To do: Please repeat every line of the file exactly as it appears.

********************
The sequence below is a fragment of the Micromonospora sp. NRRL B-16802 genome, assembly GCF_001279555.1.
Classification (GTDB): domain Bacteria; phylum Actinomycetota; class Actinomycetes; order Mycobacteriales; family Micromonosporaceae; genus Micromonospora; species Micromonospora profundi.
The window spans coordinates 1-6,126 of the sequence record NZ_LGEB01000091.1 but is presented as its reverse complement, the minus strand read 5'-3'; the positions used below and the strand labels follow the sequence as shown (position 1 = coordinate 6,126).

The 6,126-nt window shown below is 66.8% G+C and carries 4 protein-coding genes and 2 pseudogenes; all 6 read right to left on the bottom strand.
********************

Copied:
The sequence below is a fragment of the Micromonospora sp. NRRL B-16802 genome, assembly GCF_001279555.1.
Classification (GTDB): domain Bacteria; phylum Actinomycetota; class Actinomycetes; order Mycobacteriales; family Micromonosporaceae; genus Micromonospora; species Micromonospora profundi.
The window spans coordinates 1-6,126 of the sequence record NZ_LGEB01000091.1 but is presented as its reverse complement, the minus strand read 5'-3'; the positions used below and the strand labels follow the sequence as shown (position 1 = coordinate 6,126).

The 6,126-nt window shown below is 66.8% G+C and carries 4 protein-coding genes and 2 pseudogenes; all 6 read right to left on the bottom strand.